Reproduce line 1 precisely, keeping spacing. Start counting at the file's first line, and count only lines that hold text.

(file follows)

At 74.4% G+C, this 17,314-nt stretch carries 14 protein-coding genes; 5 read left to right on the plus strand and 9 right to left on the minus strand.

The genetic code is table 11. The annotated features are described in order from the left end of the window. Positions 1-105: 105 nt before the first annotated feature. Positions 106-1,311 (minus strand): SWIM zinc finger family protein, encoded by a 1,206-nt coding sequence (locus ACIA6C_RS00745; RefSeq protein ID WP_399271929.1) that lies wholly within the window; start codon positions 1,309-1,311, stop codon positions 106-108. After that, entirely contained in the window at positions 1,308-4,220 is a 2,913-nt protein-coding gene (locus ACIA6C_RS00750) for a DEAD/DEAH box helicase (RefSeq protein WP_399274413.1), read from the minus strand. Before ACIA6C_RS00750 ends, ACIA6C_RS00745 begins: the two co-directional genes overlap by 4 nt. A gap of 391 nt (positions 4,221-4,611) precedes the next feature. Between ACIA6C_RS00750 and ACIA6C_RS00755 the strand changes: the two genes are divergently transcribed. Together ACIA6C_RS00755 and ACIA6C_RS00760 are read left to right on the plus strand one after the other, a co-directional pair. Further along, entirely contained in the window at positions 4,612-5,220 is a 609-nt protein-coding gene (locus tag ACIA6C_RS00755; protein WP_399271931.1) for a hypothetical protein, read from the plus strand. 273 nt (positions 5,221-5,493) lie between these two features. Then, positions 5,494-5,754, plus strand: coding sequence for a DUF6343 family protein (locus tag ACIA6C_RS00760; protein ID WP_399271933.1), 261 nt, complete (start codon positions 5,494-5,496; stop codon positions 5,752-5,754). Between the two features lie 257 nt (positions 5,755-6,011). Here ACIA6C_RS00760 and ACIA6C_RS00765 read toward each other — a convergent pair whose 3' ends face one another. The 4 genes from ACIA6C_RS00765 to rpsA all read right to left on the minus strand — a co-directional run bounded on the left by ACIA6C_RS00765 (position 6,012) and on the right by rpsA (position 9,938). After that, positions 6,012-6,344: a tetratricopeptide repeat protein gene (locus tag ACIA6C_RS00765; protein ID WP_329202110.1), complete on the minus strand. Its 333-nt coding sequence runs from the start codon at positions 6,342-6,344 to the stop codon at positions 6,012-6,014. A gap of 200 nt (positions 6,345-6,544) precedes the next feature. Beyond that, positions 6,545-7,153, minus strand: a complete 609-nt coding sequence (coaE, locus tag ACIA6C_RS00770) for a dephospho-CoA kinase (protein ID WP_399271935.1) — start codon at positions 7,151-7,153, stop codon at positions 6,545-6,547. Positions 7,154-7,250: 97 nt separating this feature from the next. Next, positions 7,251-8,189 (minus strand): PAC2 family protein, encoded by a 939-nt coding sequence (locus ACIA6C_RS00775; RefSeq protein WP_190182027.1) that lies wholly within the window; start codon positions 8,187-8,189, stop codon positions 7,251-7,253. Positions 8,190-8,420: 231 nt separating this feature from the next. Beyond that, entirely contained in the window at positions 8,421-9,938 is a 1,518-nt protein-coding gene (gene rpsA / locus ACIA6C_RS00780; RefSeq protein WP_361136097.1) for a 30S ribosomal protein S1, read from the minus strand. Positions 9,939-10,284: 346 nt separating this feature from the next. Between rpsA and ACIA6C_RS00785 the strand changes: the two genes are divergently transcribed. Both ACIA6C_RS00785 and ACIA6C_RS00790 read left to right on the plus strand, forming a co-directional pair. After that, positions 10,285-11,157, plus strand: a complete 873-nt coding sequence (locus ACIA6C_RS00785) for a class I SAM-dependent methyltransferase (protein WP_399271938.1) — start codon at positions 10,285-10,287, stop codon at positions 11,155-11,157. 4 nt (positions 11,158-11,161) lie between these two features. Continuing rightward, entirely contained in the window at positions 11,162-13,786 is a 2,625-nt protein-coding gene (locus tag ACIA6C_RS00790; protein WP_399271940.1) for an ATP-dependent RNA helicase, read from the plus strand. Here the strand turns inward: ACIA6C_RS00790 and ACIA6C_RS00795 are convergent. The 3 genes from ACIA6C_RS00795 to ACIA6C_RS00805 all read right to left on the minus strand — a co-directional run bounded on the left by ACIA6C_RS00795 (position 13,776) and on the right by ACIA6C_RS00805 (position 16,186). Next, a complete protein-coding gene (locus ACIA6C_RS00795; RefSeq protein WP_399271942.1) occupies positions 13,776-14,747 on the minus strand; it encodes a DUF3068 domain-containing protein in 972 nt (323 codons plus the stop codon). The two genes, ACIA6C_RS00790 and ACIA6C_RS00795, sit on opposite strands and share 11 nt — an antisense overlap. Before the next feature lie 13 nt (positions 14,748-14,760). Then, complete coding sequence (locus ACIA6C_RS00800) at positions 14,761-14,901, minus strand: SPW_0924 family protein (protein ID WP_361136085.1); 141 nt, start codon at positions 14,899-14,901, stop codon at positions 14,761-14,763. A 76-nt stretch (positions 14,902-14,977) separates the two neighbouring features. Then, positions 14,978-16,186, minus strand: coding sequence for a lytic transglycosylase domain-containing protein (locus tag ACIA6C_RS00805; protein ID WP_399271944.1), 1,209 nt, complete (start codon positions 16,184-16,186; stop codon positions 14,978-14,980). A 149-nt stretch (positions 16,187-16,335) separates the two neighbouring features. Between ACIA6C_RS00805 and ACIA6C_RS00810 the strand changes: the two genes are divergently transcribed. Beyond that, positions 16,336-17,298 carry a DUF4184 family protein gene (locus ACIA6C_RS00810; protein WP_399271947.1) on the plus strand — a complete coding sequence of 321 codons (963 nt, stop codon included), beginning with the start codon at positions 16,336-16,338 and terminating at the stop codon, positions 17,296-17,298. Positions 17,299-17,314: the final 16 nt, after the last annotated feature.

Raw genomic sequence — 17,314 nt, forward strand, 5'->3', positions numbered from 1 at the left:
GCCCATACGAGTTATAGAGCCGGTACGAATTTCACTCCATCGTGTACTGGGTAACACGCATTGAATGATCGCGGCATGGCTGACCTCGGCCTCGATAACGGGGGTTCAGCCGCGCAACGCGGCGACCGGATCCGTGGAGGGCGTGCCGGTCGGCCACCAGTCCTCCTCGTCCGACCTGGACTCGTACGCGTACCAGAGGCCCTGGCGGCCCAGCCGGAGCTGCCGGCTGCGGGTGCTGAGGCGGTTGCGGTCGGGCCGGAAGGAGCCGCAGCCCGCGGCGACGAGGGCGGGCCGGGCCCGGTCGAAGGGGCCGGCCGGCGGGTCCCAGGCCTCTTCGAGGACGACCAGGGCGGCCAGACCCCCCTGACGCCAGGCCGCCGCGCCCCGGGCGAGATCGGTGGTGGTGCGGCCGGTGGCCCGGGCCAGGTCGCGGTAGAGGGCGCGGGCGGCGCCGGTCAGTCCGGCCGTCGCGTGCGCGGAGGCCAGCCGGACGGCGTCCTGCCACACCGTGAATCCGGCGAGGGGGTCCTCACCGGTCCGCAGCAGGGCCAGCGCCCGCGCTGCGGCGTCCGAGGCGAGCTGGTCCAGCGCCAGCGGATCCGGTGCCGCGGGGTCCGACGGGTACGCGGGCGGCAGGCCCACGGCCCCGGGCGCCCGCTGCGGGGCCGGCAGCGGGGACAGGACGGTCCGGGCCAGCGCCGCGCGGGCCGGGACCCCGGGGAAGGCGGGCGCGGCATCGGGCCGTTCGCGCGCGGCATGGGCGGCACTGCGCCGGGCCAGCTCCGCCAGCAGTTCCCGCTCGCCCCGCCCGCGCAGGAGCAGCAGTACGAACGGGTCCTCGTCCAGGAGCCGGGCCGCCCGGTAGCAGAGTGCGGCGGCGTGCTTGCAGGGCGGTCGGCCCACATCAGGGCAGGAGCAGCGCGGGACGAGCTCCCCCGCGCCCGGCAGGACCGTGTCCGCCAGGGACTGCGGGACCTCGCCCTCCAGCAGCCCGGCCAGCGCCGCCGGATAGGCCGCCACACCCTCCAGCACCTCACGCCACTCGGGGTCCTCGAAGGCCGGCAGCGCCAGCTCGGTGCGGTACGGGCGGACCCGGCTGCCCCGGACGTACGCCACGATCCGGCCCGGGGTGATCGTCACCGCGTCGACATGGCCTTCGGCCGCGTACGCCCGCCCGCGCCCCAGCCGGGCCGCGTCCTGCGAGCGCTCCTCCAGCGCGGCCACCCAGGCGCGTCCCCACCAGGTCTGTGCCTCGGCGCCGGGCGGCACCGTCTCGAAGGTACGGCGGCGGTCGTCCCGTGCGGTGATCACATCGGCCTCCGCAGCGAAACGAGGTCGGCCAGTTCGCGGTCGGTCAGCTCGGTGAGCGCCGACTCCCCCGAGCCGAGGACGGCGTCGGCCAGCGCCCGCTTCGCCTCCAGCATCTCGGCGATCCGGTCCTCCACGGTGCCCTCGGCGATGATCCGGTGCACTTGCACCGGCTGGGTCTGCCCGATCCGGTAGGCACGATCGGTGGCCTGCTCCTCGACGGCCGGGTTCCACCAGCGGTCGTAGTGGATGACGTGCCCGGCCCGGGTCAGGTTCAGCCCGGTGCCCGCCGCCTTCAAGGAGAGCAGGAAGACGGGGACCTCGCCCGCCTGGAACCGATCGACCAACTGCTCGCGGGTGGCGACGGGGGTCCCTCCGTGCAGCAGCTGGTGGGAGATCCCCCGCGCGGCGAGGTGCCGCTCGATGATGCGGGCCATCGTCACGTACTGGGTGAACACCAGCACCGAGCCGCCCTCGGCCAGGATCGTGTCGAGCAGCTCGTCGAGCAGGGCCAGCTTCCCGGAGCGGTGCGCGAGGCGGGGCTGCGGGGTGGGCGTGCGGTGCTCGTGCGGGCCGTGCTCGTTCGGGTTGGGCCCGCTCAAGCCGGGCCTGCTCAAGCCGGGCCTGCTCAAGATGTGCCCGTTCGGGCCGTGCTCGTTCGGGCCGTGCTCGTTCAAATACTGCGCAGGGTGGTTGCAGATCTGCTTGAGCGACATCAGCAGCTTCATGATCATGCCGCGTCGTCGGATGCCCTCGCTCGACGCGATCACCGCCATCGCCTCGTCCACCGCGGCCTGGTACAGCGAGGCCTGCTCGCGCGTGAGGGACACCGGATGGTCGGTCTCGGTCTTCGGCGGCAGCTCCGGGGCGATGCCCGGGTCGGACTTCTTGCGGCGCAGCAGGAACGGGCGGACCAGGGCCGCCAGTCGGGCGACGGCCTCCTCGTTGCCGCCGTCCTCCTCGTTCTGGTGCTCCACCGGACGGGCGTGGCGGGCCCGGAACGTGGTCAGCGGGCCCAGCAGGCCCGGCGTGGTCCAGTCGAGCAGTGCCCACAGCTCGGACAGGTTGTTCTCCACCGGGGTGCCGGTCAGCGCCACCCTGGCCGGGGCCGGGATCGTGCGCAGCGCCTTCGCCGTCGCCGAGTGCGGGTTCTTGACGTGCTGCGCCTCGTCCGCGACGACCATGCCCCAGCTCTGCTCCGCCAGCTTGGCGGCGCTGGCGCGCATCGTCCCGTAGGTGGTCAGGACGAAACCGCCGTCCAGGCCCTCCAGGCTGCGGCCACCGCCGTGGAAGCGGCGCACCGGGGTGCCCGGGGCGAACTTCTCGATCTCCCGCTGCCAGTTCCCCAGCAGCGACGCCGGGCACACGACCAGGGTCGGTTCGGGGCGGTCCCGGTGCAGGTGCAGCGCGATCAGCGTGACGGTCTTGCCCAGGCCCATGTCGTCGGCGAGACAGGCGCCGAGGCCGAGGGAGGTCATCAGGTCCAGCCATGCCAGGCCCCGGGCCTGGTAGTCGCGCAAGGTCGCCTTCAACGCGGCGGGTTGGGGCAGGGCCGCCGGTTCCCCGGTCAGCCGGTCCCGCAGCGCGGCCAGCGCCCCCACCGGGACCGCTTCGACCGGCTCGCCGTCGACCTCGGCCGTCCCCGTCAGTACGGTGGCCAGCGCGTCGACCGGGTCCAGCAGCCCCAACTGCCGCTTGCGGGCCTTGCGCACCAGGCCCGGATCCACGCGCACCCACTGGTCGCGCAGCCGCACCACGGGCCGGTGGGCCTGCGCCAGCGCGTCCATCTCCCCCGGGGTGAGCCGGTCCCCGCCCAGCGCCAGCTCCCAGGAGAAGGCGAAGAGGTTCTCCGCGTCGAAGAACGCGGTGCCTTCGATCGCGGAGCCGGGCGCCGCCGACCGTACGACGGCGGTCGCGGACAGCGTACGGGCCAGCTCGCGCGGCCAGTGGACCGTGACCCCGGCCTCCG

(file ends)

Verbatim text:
At 74.4% G+C, this 17,314-nt stretch carries 14 protein-coding genes; 5 read left to right on the plus strand and 9 right to left on the minus strand.